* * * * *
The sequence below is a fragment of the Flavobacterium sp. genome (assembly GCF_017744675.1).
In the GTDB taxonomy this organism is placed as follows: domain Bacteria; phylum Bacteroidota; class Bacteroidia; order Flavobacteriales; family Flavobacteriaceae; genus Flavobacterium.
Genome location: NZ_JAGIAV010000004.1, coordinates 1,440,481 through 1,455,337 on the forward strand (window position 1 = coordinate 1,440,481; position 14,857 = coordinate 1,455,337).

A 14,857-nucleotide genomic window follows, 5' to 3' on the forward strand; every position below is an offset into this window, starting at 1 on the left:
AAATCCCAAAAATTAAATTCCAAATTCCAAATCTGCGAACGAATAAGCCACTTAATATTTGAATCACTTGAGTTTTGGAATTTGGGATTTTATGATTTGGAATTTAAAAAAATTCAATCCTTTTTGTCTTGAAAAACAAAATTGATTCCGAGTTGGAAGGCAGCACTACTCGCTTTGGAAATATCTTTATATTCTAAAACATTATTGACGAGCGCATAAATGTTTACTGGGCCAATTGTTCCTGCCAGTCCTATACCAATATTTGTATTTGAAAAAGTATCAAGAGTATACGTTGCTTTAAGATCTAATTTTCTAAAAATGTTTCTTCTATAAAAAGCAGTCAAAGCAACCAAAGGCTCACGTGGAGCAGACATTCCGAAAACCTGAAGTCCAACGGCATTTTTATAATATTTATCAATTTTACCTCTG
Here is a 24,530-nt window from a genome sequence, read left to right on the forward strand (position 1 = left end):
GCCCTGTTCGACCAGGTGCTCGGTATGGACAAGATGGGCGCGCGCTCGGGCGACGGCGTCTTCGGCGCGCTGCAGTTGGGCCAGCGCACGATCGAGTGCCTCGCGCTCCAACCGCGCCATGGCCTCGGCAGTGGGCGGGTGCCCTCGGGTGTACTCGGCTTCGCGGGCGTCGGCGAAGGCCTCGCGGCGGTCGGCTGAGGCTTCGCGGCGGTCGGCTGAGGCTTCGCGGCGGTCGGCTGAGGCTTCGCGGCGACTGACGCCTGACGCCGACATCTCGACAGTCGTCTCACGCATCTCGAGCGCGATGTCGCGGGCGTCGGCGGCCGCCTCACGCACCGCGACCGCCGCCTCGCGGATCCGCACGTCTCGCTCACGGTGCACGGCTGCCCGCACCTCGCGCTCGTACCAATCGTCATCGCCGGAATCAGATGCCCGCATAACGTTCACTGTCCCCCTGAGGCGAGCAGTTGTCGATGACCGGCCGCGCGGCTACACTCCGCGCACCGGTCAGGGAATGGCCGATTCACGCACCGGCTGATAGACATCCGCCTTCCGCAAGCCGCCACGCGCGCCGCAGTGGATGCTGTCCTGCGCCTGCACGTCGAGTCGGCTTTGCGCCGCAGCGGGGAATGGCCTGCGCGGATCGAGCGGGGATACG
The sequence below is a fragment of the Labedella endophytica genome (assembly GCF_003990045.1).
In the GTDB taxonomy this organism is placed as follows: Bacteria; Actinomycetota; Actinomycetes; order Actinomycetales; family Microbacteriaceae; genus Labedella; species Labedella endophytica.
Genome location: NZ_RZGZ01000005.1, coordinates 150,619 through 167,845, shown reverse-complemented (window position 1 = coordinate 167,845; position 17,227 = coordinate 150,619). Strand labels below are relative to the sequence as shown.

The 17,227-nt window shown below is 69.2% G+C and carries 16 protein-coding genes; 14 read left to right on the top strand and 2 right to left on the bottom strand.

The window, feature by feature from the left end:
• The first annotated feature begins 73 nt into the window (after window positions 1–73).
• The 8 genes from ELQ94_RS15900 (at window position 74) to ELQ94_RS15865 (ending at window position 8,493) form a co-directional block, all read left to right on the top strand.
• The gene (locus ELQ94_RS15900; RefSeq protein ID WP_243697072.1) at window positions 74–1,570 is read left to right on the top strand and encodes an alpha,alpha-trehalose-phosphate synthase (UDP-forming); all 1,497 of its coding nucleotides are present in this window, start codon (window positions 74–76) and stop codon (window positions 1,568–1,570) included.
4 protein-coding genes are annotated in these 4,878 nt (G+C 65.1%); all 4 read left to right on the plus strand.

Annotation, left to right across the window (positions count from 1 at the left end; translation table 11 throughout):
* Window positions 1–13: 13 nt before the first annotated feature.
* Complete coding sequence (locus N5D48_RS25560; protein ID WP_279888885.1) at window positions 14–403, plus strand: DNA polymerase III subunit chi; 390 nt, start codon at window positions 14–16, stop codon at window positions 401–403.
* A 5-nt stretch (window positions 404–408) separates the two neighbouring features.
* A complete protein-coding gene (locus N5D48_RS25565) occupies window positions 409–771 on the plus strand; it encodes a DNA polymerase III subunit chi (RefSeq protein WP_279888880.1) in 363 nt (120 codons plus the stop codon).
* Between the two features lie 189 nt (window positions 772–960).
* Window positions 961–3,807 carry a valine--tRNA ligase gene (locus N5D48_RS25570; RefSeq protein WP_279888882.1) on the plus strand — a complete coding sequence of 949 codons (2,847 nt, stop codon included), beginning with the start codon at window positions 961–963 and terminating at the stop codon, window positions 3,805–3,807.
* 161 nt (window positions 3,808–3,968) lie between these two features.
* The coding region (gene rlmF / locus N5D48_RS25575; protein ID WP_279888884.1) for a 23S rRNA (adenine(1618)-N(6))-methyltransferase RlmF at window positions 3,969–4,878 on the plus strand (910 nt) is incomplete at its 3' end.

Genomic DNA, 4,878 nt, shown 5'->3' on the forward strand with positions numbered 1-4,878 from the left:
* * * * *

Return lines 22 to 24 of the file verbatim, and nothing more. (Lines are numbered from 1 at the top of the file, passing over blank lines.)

* Between the two features lie 189 nt (window positions 772–960).
* Window positions 961–3,807 carry a valine--tRNA ligase gene (locus N5D48_RS25570; RefSeq protein WP_279888882.1) on the plus strand — a complete coding sequence of 949 codons (2,847 nt, stop codon included), beginning with the start codon at window positions 961–963 and terminating at the stop codon, window positions 3,805–3,807.
* 161 nt (window positions 3,808–3,968) lie between these two features.